Be rich in obligations (by Paolo Brunello)

I’m doing my PhD research here in Burundi right now, using net-map as my favourite investigation method.

I’m interested in understanding the complex relational dynamics occuring in a bilateral cooperation project in which I was directly involved with a managing role.
While running a net-map interview with one very experienced, highly placed French project manager, who lived and worked in international development in Burundi for 28 years and is married to a Burundian, I was struck by one of his comments. I asked: “What is the most important gain this Burundian ministry officer wants to get out this project?” He answered: “He wants to become richer in obligations.” At first I didn’t really get what he was meaning and I was clearly puzzled, so he continued: “You see, the real currency here is not the Burundian Franc, it’s finer than that. Sure, money is important to them, but what really counts is the favours someone can do and consequently the credits that these constitute for the future. That is to be powerful: to know that you have plenty of people that owe you something and that you can draw on that “bank” when you need.” No big news – you may say – this is true everywhere, not just in Burundi! Yes indeed, I may agree, and yet it was an eye opener for me, something I hadn’t really understood that clearly in my 5 years living here. In fact I hadn’t realised the adaptive potential of such strategy that, in my view, is much more than solidarity. Obligations do not expire and in a world where everything is still quite uncertain and precarious, and even more so after 15 years long ethnic war has quaked all landmarks, where the right of law is not assured and a minister today can become a taxi driver tomorrow, you may well prefer to invest time and effort in strenghtening your social relationships, so that they can be loaded with obligations, like savoury Parma hams hanging in an Italian Delicatessen, seasoning for the right moment to pick them down. This is their priority – increasing resilience through social bonds – rather than implementing project activities timely, according to the blueprint, as we expats expect. Call me naïve, I hadn’t gotten it, and I suspect many other development agents haven’t either, as the mainstream tendency is to focus on the content of what is done or has to be done and to neglect the importance of the impalbable web of social networks (which has little to do with the social networks on the web ;-).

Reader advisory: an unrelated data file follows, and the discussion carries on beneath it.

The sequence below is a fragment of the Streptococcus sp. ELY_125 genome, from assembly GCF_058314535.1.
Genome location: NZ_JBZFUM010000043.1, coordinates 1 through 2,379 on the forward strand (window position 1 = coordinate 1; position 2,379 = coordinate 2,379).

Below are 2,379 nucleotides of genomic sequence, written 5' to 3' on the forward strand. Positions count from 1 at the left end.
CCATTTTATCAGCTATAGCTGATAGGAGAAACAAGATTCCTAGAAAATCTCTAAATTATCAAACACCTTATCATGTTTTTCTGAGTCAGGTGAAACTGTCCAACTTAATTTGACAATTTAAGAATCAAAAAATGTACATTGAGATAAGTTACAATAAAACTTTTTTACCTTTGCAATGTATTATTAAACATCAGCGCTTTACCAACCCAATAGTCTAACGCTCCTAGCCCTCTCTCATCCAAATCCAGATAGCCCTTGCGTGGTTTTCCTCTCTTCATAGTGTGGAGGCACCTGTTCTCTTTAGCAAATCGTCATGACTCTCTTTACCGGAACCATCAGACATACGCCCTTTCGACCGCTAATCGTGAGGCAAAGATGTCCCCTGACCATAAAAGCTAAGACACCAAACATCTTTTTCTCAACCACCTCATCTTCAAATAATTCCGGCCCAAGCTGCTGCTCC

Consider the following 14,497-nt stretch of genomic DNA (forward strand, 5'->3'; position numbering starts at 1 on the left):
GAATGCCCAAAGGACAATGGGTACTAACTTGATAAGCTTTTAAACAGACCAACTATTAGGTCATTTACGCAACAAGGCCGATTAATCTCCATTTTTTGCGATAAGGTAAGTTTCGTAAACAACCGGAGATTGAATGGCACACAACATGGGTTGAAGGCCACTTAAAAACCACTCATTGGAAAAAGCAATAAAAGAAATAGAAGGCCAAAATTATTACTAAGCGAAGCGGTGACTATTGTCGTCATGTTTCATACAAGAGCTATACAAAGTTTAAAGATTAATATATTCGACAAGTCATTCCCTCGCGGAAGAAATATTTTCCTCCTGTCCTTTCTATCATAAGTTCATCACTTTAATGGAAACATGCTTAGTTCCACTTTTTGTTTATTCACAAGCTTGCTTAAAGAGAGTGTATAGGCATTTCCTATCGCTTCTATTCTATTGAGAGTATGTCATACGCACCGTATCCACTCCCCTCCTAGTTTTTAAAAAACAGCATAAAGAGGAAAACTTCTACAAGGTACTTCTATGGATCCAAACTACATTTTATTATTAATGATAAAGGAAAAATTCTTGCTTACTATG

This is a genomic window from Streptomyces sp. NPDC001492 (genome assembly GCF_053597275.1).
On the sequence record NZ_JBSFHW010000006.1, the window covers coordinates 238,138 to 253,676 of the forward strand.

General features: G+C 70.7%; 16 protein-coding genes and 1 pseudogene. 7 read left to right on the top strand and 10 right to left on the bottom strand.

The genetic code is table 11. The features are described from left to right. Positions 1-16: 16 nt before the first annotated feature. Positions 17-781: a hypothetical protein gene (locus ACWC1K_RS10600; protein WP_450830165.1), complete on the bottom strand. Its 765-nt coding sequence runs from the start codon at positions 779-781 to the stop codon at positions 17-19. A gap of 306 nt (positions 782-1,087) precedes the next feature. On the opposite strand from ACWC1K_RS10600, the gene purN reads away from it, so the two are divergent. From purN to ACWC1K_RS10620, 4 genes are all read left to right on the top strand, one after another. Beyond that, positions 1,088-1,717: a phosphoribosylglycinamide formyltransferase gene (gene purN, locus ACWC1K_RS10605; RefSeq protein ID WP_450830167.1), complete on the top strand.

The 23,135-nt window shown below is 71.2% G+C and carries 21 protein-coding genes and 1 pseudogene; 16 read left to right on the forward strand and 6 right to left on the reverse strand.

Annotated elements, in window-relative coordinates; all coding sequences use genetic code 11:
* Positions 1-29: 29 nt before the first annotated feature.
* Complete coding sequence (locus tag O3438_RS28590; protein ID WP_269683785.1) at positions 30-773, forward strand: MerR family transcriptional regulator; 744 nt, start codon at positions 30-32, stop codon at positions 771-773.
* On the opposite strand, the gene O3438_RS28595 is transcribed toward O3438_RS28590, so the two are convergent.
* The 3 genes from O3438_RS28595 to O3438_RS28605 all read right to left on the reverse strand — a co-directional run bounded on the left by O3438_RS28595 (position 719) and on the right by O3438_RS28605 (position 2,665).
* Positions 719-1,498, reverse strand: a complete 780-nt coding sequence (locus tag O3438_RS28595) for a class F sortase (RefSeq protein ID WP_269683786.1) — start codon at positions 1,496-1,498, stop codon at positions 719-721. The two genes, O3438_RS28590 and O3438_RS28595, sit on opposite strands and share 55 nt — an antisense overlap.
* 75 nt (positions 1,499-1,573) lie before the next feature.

One Response

  1. Hi Paolo,
    Great observation. Reminds me of my Ghanaian friend in his thirties who was jobless and living in the typical up and down of short term opportunities. Once we met an old friend of his and he told me that when they were kids (during the famine) my friend’s father had good ties to the government, so he was wealthier and shared his food at school with the other guy. Now his friend has made a career for himself and when my friend was really strapped for money, he could always go there, because it was clear that this old friend still owed him…

    Integrating this insight into development project design is a really interesting thought. I’d love to discuss that with you (and a group of others involved in the field): If we didn’t know what development projects are supposed to look like and didn’t know anything about bureaucratic limitations and donor mind-sets etc. and the only guideline was to develop a project that works in a system where becoming rich in obligations is the main driver, what kind of intervention would we design?

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